Basketball opened up a world that a kid from the Paiute-Shoshone Reservation never felt possible.
“Sports are the reason I’m in college,” Greene said. “I wouldn’t have been able to pay for a four-year university without my basketball scholarship. Being able to express myself through sports has helped me a lot.”
UC Irvine, with more than 25,000 students, is regarded by U.S. News and World Report and The New York Times as a top public university in the United States.
Last year, Greene took a trip with his team to South Korea.
And although he’s helping kids polish their skills for the next level, his experiences have taught him that there’s more to life than making the high school team.
“For a lot of Native youth, not a lot end up going to college. Graduating high school is a challenge,” Greene said. “We just want to make sure we have the education to progress as a people and just develop ourselves and help those around them.”
Like Greene, players come from all over the country to go up against the best competition. But it’s also the education, scholarships and friendships that help attract such a big field.
Steve Craft brought a team from Alaska.
“This in my 10th year. I like the program,” he said. “It gives a good experience for the boys to come down here for Alaska. … We have a boy on our team who’s in the continental United States for the first time.”
Craft, who paced the sideline at Ak-Chin Indian Community Recreation Center in a pair of flip flops that he finally had a chance to wear, coached the Alaskan boys to an NABI championship in 2013. Back home, a gym is really the only place his players can compete, and because they’re all spread out across the vast state, they have to travel great distances just to practice. Finding a team to scrimmage is even more difficult. NABI gives the boys the competition they crave.
“We only get to play in a few tournaments a year,” Craft said. “Our team played in Hawaii, in a really competitive island tournament, but NABI is the only other tournament that’s close to it.”
Alaska’s first matchup at NABI 2018 was against the AZ Warriors, one of the best teams in metro Phoenix. Both teams are regulars in the tournament and, over the years, despite being separated by more than 3,000 miles, have forged a bond.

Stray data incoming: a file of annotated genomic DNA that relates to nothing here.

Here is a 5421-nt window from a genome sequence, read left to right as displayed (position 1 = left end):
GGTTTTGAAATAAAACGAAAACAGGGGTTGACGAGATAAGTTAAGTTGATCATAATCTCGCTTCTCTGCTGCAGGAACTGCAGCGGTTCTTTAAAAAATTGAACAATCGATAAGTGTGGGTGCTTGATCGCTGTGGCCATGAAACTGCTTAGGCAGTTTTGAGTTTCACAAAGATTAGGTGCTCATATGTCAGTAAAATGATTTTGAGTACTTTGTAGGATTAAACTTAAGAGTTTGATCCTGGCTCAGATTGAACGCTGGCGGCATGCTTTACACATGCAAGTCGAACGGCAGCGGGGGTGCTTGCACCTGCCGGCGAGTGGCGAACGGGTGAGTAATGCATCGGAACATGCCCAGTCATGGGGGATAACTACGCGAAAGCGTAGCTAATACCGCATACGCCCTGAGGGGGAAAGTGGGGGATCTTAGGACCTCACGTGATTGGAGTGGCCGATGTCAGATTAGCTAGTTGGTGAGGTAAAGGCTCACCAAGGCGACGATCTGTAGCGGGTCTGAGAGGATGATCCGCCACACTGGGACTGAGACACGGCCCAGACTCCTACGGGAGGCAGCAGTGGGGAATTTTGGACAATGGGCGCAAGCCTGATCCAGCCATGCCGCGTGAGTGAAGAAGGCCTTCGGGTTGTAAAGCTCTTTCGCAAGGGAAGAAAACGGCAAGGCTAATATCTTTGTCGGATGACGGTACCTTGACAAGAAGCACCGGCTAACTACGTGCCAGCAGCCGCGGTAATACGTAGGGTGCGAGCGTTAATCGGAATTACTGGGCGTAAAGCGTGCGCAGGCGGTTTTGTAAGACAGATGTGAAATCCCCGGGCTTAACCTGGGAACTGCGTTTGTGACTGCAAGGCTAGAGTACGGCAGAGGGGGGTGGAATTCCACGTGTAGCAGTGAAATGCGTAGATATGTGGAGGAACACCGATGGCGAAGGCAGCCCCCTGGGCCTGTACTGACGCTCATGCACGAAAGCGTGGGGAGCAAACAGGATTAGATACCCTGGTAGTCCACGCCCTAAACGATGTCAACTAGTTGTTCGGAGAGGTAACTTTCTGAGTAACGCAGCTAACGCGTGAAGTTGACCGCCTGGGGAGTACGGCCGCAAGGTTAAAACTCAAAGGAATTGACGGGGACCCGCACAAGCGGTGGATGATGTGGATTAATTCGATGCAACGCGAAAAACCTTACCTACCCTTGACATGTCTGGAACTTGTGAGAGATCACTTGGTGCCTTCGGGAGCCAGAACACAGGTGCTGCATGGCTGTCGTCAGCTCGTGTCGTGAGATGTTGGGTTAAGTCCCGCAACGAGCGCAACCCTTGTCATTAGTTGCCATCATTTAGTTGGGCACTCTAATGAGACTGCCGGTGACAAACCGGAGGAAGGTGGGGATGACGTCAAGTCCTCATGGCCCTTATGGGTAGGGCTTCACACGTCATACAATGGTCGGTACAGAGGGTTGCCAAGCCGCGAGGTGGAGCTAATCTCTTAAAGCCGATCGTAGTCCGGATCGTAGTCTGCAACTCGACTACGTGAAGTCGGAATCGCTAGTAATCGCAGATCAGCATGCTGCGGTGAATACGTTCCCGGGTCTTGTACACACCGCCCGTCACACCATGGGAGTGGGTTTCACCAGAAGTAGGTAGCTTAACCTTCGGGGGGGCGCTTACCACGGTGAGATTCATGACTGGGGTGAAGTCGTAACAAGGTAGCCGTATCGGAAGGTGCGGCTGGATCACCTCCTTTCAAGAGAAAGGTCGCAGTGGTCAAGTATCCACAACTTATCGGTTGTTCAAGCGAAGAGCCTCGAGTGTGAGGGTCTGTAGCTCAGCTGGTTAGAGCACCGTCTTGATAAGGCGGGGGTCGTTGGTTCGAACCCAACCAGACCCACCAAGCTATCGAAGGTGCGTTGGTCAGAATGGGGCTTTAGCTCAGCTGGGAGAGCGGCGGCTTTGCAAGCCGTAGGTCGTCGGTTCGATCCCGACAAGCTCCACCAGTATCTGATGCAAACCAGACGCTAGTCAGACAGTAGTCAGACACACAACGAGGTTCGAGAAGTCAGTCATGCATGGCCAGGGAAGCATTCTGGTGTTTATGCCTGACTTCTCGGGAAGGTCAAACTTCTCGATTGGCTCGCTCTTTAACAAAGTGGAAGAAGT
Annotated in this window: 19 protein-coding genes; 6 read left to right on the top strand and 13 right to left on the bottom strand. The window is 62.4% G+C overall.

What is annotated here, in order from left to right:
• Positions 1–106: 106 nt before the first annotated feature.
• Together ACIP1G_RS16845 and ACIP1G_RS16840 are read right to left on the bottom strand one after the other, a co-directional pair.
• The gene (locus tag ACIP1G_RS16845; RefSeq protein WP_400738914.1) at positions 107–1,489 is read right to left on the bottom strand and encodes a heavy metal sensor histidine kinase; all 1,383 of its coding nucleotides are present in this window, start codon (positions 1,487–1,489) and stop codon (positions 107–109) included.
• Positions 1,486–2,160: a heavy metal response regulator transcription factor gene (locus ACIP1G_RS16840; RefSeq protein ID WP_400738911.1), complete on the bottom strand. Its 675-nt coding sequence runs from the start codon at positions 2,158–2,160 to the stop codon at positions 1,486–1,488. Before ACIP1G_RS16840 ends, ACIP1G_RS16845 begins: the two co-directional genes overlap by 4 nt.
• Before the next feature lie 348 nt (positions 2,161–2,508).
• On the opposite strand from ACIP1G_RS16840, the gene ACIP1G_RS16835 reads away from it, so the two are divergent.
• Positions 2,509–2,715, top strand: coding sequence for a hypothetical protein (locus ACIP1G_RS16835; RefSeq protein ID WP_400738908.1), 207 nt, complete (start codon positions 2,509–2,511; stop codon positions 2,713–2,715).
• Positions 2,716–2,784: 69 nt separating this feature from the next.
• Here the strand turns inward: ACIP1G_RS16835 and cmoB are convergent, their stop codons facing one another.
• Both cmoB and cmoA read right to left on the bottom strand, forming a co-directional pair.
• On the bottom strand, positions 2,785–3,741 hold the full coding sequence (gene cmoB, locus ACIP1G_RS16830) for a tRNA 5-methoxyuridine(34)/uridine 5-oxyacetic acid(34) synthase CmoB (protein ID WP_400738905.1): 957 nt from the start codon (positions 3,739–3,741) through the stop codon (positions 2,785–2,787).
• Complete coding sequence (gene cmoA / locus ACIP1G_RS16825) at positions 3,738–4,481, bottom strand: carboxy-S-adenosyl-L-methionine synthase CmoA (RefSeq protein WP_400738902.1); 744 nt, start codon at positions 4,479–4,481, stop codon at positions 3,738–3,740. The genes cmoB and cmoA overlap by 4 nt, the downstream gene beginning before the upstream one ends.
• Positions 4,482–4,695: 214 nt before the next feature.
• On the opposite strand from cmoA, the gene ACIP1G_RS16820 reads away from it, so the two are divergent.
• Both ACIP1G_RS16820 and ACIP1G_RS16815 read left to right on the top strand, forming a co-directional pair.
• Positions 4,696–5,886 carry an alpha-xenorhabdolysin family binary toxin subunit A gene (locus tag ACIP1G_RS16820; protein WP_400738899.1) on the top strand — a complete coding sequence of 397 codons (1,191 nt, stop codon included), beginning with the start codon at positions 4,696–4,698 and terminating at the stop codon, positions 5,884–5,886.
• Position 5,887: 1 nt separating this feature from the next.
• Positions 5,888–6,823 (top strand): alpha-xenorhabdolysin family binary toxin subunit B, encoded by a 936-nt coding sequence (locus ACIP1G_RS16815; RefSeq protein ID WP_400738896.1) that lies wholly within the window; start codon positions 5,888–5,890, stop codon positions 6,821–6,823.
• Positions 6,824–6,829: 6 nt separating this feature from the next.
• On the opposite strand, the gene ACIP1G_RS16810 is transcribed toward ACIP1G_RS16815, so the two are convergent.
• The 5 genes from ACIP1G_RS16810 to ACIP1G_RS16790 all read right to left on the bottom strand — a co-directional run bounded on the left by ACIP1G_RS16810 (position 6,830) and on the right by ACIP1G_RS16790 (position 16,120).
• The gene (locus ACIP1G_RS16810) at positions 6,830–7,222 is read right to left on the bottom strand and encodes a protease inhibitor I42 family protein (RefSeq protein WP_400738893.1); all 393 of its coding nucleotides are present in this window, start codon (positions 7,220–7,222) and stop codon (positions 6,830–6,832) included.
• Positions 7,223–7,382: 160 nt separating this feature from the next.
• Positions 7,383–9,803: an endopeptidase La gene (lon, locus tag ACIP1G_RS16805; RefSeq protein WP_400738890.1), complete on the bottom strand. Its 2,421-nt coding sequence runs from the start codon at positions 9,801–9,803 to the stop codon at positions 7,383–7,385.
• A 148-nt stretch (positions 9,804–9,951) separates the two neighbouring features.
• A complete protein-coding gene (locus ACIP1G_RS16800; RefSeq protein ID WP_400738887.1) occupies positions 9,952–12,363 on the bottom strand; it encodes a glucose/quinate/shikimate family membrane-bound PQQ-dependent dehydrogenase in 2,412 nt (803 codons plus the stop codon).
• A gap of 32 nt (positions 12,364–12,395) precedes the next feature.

“There’s a lot of good blood between teams out here,” Robertson said. “That’s what I appreciate most about NABI. It brings all these teams together. This is the only time we get to see a team from Alaska and other states, so it’s good to build a good relationship with them.”
After NABI, the two teams are going to a basketball camp in California.
A better future
AZ Warriors, an interurban team coached by Robert Johnston, have won NABI twice. Many of his past players have also turned out to be accomplished students. Last year, six former AZ Warriors played basketball at four-year universities.
“I think it says a lot about our program that we can help these kids figure what they want to do and help them decide what school to go to,” Johnston said.
Quigley, this year’s girls Division I MVP, also wants to parlay her basketball skills into an education. She still has one more year of high school and one more year of NABI, but her goal is to play California State University, Long Beach.
And find that ticket to a better life.
More like this story
- New book chronicles the 1949-50 Waterloo Hawks in the NBA’s first season and features Camp Verde legend Wayne See
- Sports briefs: NAZ Suns donate to heroes, ASU w hoops to play on Navajo Reservation
- Best 'team' in the state?<br><i>Lady Marauders strong up and down ladder, but current playoff format works against them</i>
- Annette's Native Walkers Basketball Tournament hosts talented teams
- Camp Verde basketball ladies host and win Yvonne Johnson Memorial Shootout